Forget the one alien in America


If I could, I’d ask the producers/writers/others at CW this: is it so difficult to imagine Muslim youth in a school setting within the U.S.? Why the tired old exchange student device? Why just one muslim student? At a very basic level, this is what sets the CBC show Little Mosque on the Prairie apart. Here we are, griping about Raja Musharraf when we could be talking about –

Amaar – a Toronto-based lawyer who moves west to a small town (Mercy) to play the imam for a community of Muslims.

Yasir – a contractor, who is also responsible for luring Amaar to Mercy.

Sarah – who works at the Mayor’s office and is married to Yasir.

Rayyan – Yasir and Sarah’s daughter, smart and snarky.

And others including Baber (the former imam), Fatima (who runs a diner), McGee (local Reverend), Mayor Popowicz, and Neil Crone (right-wing radio host).

Zarqa Nawaz, the creator of Little Mosque on the Prairie, gets it: The problem with stereotypes is not that they are false, but that they are static (Amitava Kumar). The second season begins tomorrow (Oct 3), at 8:00 p.m.


5 Responses to “Forget the one alien in America”

  1. amrita Says:

    The name itself “aliens in america” kinda gets my knickers in a knot … although we file non-resident/resident ALIEN taxes every year.

  2. aswinp Says:

    I was willing to look past that…and to be honest, I could sit through the show and even laugh at a few jokes. But I just can’t see how they can develop the show into something more nuanced.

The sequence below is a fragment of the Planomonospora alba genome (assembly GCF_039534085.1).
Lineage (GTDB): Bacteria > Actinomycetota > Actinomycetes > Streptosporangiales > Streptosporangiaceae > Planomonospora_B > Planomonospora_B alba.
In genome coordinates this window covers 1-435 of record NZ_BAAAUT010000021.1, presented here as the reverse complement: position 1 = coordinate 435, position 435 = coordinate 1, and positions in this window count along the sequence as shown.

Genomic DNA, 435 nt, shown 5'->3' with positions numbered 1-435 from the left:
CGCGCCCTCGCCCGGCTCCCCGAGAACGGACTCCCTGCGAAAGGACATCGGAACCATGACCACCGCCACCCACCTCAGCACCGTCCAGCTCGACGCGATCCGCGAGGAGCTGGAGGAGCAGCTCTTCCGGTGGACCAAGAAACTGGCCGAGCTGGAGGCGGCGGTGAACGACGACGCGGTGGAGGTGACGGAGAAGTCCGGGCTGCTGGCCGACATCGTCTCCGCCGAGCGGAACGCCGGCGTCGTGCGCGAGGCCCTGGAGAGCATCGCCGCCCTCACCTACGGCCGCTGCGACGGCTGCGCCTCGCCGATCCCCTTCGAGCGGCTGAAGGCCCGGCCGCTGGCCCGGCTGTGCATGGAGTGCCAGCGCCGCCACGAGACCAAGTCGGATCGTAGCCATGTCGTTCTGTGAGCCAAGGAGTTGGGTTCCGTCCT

3. Jonathan Gray Says:

    My key concern, I guess, is exactly that, Aswin, and you hit the nail on the head — its set-up restricts a lot of prospect for nuance. Going into it, I felt that so much rested on the shoulders of one young actor, but therein lies the problem. Compare to The Wire, for instance, which is full of African American crack dealers, crack addicts, corrupt cops, corrupt politicians, etc. … yet also has many other African American characters, spreading the burden of acting and scripting across so many characters that nuance is practically inevitable. Aliens may well challenge stereotypes to a degree, but it seems to be batting in a minor league, rather than actually aiming for success in the majors.

    I’m also bothered by how often these stories are told re: small towns, so that urban America can convince itself that the nation’s rampant xenophobia only really takes place in small towns (Jon Kraszewski’s chapter in Sue Murray and Laurie Ouellette’s Reality TV makes the same argument about racism in Real World – that it’s always from rural Americans). [This isn’t a comment directed at Little Mosque too, which I haven’t yet seen]

  4. aswinp Says:

    Jonathan – I *really* like your thought about “spreading the burden of acting and scripting.” And yes, there is a hint about rural Canada and xenophobia in Little Mosque – in several episodes, characters make snide remarks about Mercy not being Toronto and so on.

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